The question for Trump, and it’s a very good one, is whether he’ll see and address this 800-pound error or carry on with the Pentagon’s indulgence in nostalgia.  

No clear signals yet. Trump may not be interested in strategic questions, but a lot of the people around him are. The New York Times reported Wednesday that Bob Dole, long close to the Taiwan lobby, had been advising Trump while the Tsai call was in the planning stage.

Last month a group of Chinese scholars issued a report forecasting that Trump—whom the Chinese leadership subtly favored over Hillary Clinton—will sustain Washington’s tough stance in the South China Sea. No change, with James “Mad Dog” Mattis, Trump’s defense secretary-designate, running the shop. 

Maybe, maybe not. Mattis is a tough Marine, but his record indicates he knows the military’s limits.

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Here’s Andrew Nathan, a distinguished sinologist at Columbia, in a Foreign Policy forum published just after the election:

“Trump was the practitioner of the art of the deal. If he takes office, he will look for an economic and strategic grand bargain with China, some version of a regional condominium that reduces American resistance to the spread of Chinese military and political influence in Asia in exchange for greater opening of the Chinese economy to U.S. exports and investment, Chinese investment in U.S. infrastructure — and perhaps a few permits for Trump hotels and towers thrown in as side payments.”

I’m with Nathan. Whatever else Trump may be, he’s neither an ideologue nor a saber-rattler. He’s a realist who wants to know what time it is. As backup evidence, Trump’s taking the same approach to Russia, if you think about it: We’re great, you’re great, let’s deal.

• The economic relationship. Trump has a problem here, and a big part of it is of his own making. His take on U.S.-China economic ties is far too simplistic. China’s phenomenal growth doesn’t compute to a big loss the White House needs to remedy.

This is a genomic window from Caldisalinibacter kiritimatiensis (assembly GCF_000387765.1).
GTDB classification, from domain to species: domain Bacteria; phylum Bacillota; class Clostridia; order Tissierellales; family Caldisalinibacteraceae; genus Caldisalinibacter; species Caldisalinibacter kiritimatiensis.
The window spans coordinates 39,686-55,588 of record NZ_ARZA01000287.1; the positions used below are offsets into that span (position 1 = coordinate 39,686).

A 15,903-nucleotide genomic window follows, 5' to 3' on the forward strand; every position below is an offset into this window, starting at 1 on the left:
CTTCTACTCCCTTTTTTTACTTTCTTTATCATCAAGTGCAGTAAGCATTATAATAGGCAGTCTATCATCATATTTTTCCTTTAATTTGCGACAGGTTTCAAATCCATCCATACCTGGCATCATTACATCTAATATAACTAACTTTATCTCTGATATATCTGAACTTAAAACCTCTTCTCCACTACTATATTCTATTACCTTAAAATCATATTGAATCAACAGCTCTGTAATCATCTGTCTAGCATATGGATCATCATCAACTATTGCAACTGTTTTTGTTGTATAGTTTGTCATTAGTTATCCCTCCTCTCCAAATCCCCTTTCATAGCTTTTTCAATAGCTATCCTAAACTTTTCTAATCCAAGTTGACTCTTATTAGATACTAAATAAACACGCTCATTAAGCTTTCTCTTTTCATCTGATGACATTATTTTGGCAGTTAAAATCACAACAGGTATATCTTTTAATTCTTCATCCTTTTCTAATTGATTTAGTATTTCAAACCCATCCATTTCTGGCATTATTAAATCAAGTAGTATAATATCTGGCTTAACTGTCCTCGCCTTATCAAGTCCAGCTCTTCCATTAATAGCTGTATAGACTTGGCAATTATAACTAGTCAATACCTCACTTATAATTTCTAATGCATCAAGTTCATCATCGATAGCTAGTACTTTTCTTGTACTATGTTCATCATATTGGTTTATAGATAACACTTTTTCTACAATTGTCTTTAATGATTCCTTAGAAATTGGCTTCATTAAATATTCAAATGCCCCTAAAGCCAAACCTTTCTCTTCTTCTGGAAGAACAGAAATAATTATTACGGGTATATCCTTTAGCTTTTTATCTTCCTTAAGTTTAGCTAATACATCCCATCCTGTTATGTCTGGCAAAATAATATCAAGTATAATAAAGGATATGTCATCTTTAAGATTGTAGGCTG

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American businesses have put more than $5 trillion into plant and equipment on the mainland since the turn of this century. Some of the resulting production goes into the Chinese market and a lot is exported back to the U.S. There are supply chains to think about—U.S.-based manufacturers sourcing components in China. Now there’s Chinese investment in American assets, too: It’s growing leaps and bounds.

There are bound to be imbalances to negotiate in so complex a relationship, but Trump risks a shoot-in-the-foot problem if he thinks it’s time to bust up a party because only half the people there are having fun.

A 45 percent import tariff on Chinese goods, as Trump promised on the campaign trail is thoroughly unrealistic. This was Dennis A. Muilenburg’s point when the Boeing CEO warned Trump that China could easily retaliate by shifting its formidable order book to Airbus.  

Trump needs some tutoring. First order of business is dropping the shrill charge that Beijing manipulates the yuan to its advantage. That problem was resolved years ago. Harping on it makes Trump seem stupid, and that’s not the way he wants to come across with the Chinese.

Bottom line: Consider those jobs Trump got Carrier to keep in Indiana a good cue. Trump will manage some impressive gestures in his dealings with China on the economic side, but it’s unlikely he’ll get far if he tries to reform a very formidable political and economic structure in which both sides have big interests.